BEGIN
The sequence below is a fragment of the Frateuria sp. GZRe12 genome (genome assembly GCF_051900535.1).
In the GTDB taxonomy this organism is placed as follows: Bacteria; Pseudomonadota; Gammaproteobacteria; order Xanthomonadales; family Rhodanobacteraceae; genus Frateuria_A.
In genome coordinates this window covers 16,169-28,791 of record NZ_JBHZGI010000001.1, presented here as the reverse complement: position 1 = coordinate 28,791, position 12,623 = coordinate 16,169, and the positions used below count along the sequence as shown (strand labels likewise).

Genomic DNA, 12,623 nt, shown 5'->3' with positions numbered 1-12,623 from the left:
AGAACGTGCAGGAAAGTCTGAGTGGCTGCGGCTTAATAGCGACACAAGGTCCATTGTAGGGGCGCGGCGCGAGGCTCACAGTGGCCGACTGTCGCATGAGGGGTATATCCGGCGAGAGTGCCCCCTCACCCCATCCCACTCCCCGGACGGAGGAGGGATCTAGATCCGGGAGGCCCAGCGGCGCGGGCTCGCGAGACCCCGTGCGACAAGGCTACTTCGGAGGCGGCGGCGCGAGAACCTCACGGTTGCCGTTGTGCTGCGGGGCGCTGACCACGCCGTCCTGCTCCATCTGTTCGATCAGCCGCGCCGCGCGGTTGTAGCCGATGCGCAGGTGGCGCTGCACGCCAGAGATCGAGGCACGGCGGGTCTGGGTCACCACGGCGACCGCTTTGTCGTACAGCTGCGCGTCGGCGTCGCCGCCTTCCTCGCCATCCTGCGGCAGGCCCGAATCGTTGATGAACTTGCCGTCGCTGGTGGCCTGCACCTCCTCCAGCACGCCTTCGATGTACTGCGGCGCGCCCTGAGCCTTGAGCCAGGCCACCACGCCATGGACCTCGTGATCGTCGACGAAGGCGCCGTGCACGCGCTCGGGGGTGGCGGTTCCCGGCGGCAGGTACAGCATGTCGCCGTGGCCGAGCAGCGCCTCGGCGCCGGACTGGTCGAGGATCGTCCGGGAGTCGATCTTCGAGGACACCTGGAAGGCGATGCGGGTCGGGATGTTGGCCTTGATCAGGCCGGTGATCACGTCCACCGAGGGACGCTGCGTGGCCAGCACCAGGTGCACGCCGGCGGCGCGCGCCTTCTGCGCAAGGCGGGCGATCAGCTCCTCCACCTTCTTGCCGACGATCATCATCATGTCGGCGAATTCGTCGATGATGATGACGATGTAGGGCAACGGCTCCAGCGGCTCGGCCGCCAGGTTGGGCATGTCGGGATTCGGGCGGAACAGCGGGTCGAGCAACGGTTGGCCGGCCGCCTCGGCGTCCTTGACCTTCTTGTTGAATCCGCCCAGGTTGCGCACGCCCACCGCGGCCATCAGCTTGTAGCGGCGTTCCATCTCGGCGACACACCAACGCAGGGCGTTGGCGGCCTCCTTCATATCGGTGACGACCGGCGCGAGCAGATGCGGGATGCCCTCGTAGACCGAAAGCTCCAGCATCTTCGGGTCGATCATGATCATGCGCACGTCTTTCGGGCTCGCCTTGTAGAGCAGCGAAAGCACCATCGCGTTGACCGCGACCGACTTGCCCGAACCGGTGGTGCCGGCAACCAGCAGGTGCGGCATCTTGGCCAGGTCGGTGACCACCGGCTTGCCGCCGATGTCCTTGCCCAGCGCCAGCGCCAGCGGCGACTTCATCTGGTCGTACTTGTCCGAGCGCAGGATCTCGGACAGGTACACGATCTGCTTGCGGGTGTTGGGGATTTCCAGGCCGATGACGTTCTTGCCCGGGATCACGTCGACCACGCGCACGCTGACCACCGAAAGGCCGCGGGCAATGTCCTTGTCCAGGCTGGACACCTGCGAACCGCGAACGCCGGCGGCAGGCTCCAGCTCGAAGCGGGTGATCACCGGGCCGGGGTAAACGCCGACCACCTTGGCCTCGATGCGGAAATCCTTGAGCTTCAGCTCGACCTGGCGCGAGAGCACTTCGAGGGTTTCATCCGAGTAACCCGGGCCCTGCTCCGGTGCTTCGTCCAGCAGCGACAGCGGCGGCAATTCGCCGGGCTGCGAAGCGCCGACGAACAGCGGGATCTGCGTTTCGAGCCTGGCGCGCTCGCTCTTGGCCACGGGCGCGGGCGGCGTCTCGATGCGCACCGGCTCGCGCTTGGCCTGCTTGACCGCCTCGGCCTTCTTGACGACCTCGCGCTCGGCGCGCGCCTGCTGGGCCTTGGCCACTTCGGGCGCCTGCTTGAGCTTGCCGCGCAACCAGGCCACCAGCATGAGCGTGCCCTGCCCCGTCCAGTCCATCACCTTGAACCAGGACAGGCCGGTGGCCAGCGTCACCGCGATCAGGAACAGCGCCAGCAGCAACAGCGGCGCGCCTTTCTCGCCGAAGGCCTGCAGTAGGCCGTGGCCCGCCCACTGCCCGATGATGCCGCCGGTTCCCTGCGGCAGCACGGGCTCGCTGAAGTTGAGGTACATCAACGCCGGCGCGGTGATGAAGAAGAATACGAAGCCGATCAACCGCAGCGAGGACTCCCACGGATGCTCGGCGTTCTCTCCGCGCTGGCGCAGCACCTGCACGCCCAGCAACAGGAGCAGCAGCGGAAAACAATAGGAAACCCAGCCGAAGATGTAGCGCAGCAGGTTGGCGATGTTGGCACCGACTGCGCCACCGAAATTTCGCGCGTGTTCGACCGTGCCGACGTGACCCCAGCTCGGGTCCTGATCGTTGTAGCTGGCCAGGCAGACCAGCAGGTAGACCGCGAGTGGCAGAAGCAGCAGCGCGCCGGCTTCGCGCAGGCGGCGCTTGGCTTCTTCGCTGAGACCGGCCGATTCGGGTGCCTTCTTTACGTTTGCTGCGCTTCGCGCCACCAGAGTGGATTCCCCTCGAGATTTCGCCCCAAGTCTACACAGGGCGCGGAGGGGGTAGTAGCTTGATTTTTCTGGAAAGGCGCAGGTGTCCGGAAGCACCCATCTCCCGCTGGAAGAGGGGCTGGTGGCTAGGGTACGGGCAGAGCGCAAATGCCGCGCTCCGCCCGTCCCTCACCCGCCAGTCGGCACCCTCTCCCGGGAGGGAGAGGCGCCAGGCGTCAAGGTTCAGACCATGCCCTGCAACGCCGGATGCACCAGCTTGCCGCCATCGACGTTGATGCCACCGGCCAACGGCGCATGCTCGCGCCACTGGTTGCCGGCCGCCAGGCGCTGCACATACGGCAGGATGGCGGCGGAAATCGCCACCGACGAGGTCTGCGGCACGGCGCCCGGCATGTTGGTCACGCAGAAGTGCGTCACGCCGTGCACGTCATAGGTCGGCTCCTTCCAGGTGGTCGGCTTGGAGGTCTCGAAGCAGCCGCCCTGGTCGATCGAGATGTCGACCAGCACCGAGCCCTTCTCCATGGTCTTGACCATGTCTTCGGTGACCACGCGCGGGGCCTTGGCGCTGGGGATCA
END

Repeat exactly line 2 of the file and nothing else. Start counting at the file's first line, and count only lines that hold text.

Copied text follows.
In the GTDB taxonomy this organism is placed as follows: Bacteria; Pseudomonadota; Gammaproteobacteria; order Xanthomonadales; family Rhodanobacteraceae; genus Frateuria_A.